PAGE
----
San Remo ’11: Goss Goes Golden!
Who he beat is almost as impressive as what he won: Matt Goss scored his first monument, the second Primavera for his Team Highroad, but with names in his wake like Cancellara, Gilbert, Ballan, Pozzato, Scarponi, Goss’s legs shouted his arrival to cycling’s elite level.
‘No surprises in Sanremo’ we predicted in our race preview – and so it proved; Tasmanian Matt Goss made the logical progression from winning Paris-Brussels, Philly and Plouay to take the 102nd ‘Classic of Classics’ from Milan to Sanremo – runner-up was former winner Fabian Cancellara with Philippe Gilbert third in a great performance of this most beautiful of operas.
The opening act was a long one; four men gave the bunch the slip within the first half hour – Mikhail Ignatiev (Katusha & Russia), Alessandro De Marchi (Androni & Italy), Takashi Miyazawa (Farnese & Japan) and Nico Sijmens (Cofidis & Belgium).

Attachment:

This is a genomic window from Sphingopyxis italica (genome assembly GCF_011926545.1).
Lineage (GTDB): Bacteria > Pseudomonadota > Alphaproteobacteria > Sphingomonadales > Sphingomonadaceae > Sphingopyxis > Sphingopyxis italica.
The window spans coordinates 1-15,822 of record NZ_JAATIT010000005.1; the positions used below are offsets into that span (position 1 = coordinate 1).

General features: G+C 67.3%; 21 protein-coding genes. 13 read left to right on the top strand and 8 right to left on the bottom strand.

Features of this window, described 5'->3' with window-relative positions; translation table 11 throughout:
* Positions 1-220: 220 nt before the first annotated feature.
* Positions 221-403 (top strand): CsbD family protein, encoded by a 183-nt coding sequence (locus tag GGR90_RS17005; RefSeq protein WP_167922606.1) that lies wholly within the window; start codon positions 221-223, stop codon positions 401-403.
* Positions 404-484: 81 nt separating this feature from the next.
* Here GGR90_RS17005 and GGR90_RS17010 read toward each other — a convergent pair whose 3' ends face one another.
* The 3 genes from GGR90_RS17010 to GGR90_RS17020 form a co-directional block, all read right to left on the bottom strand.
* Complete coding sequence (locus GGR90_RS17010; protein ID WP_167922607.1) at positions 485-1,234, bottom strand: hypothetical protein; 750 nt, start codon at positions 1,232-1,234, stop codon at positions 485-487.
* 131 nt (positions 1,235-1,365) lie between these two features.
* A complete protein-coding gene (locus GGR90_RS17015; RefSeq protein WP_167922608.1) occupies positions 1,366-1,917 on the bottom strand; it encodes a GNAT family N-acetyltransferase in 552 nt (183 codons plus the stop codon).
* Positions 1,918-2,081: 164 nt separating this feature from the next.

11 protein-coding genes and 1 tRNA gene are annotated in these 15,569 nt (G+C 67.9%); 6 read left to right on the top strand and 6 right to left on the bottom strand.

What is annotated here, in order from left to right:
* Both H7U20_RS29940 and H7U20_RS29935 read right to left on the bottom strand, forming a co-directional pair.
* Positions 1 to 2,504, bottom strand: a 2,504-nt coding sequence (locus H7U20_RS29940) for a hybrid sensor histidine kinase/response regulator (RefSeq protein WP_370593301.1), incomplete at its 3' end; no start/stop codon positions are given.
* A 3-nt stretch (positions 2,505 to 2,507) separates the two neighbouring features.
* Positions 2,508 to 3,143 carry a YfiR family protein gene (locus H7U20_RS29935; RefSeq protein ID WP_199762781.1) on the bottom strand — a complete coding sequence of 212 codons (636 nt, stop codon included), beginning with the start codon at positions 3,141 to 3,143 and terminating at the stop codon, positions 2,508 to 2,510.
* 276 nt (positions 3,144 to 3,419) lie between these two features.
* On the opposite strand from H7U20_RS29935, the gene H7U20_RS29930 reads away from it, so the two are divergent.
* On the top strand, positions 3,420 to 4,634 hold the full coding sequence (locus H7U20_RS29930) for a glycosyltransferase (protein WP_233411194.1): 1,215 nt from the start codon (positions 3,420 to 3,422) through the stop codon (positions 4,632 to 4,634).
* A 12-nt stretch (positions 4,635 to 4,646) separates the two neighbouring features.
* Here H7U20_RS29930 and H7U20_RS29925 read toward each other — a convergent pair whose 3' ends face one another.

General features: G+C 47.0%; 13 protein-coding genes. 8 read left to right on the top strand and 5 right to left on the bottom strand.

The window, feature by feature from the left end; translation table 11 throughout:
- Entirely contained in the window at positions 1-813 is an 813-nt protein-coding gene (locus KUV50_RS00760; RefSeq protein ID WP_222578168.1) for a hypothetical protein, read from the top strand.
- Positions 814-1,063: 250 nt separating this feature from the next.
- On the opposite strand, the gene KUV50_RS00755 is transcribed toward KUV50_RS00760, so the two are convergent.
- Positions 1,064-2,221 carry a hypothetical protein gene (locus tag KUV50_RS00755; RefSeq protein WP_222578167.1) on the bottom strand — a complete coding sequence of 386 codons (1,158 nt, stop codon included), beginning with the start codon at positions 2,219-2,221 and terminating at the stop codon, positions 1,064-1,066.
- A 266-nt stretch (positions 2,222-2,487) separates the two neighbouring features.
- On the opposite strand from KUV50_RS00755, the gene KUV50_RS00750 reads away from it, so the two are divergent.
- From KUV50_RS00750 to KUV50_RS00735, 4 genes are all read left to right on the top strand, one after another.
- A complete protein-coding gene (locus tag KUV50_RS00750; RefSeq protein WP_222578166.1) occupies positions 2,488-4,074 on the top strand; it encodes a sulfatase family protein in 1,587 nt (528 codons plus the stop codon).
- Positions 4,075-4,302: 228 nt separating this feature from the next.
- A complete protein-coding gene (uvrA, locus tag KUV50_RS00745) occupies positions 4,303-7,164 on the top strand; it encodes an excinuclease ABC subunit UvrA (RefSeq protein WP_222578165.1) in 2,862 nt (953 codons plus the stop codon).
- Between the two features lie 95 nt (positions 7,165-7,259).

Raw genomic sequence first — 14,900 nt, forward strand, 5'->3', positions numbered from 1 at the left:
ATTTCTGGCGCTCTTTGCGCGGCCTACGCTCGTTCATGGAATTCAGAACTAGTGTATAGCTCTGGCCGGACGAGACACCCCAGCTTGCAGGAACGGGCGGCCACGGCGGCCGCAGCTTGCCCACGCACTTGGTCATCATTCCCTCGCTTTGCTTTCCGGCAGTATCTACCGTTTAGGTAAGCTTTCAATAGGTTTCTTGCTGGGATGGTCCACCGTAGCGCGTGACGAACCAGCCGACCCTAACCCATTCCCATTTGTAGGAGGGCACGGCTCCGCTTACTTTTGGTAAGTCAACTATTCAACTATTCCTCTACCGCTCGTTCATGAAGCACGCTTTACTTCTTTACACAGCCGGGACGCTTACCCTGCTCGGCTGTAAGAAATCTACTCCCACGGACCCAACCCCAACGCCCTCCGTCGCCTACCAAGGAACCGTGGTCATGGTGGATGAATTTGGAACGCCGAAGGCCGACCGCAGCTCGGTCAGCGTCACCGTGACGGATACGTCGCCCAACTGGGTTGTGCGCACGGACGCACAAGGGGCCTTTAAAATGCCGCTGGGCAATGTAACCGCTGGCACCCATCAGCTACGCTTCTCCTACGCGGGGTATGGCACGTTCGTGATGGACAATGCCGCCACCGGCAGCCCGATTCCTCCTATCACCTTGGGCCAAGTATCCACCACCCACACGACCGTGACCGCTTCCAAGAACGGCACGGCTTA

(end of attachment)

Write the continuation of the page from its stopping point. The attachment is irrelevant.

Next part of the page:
Ironically for the publicity seekers, the last two survivors – Ignatiev and De Marchi – were caught just as the live TV feed kicked in off the La Manie descent with around two hours to go.
The sinuous drop was made treacherous by soft rain and three time winner and race favourite Oscar Freire (Rabobank and Spain) had a brush with the tar – not serious, but the subsequent wrestling match to get his Giant rolling cost him a lot of time.
On the coast road the race pattern emerged; two distinct, desperate groups riding an infernal Australian Pursuit Race.
The chasing group contained the unfortunate Freire and other big favourites Mark Cavendish (HTC & GB), Thor Hushovd (Garmin) plus the Norwegian’s team mate Tyler Farrar (USA) – all losing time in the crashes and hesitation on the dangerous descent.
Freire’s strongman team mate Lars Boom (Rabobank) was shovelling coal on the fires of the chase with no thought of the Cipressa or Poggio to come.
2010 winner Freire lost traction and crashed descending la Manie, but pressed on.
Meanwhile, BMC, Lotto, QuickStep and Katusha punched a fast hole in the Riviera ozone for their respective leaders Alessandro Ballan (Italy), Philippe Gilbert (Belgium), Tom Boonen (Belgium) and a cool looking Filippo Pozatto (Italy).
Leopard TREK had strength in numbers but were happy to let the aforementioned squadra burn the watts as Cancellara conferred with O’Grady.